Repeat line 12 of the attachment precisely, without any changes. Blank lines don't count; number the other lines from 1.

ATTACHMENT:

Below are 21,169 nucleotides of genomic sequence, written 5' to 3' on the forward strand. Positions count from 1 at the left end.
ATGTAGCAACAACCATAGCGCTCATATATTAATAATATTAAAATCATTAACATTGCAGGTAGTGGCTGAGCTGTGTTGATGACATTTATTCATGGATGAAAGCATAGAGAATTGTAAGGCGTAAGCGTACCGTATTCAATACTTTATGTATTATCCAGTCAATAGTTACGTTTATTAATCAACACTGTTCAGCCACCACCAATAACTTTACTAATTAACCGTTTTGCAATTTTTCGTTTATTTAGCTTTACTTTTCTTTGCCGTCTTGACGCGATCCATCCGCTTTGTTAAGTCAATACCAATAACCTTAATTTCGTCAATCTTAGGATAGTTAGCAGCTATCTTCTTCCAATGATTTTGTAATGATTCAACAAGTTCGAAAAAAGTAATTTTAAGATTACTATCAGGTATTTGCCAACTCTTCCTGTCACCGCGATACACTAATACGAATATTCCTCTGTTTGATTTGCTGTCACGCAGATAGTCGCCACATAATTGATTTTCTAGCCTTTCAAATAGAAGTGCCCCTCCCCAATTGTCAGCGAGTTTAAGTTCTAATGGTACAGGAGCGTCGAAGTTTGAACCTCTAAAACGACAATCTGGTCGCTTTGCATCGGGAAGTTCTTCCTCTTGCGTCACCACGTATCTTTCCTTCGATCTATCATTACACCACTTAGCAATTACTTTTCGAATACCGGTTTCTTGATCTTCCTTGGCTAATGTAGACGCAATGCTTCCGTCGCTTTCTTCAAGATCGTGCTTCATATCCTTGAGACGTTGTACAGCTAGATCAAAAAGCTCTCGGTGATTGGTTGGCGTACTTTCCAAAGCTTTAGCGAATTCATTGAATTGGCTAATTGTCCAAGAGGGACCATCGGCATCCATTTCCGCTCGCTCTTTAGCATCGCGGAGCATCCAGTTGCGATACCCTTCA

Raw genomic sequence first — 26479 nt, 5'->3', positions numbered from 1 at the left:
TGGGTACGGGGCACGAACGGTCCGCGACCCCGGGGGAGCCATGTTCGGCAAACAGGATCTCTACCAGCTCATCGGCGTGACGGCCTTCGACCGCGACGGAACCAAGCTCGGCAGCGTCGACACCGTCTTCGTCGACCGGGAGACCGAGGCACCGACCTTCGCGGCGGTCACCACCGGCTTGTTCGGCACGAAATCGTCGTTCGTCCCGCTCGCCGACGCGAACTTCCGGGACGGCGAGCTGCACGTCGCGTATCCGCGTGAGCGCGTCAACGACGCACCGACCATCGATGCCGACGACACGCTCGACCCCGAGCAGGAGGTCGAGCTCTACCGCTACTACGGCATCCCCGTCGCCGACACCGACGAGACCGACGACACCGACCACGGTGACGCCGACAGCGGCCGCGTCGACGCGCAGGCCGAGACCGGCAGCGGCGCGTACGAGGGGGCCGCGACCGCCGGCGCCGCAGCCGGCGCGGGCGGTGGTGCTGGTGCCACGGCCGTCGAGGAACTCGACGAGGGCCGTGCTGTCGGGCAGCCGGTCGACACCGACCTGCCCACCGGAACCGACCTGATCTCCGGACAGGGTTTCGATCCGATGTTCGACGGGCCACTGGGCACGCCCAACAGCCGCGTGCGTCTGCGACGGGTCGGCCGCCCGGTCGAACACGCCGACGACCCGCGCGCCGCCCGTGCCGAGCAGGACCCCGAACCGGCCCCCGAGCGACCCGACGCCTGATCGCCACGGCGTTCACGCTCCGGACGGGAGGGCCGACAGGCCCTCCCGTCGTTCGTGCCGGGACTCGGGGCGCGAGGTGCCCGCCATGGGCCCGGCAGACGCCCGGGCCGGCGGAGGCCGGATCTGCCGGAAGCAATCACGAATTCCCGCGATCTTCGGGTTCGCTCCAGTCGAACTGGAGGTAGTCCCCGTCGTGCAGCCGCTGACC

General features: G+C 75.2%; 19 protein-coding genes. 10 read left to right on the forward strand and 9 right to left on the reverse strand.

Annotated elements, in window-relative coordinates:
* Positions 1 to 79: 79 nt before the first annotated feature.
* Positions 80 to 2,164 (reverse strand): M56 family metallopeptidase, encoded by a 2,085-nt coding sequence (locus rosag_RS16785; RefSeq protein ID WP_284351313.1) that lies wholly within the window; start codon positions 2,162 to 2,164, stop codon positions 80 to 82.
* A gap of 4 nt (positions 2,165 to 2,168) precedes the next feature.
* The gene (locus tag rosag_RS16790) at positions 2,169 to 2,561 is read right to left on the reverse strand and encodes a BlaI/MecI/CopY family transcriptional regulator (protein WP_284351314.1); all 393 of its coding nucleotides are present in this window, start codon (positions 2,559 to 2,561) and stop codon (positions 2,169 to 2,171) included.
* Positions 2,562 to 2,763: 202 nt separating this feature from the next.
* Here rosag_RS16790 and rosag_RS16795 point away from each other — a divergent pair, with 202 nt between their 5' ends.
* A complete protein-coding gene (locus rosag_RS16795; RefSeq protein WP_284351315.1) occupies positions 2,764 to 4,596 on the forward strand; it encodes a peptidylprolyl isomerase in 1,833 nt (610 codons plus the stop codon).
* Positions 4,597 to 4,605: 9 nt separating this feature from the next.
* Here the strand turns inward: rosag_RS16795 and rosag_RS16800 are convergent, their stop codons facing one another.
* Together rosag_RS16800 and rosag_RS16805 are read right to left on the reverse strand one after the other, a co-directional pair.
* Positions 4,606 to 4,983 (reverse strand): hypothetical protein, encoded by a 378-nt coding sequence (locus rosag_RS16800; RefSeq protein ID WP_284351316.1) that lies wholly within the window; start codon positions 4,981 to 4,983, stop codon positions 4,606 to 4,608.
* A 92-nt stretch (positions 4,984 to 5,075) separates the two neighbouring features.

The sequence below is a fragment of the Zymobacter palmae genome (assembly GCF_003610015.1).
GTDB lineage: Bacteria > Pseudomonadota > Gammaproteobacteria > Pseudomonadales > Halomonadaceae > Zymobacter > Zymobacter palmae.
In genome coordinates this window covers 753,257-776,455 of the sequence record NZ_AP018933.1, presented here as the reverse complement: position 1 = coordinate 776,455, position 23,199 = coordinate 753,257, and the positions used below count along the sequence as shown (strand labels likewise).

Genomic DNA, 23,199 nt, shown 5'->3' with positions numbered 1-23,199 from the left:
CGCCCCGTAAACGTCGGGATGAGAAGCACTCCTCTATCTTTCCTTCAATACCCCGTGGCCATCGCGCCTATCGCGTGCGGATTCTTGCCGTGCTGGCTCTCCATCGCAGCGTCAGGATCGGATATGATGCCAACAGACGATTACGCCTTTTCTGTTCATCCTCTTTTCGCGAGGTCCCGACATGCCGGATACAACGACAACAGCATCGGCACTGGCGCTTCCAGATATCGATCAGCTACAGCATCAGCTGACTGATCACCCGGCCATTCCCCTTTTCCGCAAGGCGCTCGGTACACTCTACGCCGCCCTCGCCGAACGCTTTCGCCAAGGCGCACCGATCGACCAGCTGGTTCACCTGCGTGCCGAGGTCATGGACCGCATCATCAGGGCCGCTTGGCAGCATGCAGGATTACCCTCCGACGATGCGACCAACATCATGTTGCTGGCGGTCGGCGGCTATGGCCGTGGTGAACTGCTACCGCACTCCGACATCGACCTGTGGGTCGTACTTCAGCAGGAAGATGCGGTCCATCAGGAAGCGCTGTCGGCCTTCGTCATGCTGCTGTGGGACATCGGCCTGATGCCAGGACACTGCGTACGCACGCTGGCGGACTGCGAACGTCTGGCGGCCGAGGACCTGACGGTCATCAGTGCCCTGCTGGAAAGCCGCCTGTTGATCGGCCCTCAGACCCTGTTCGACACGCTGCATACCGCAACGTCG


* Here rosag_RS16790 and rosag_RS16795 point away from each other — a divergent pair, with 202 nt between their 5' ends.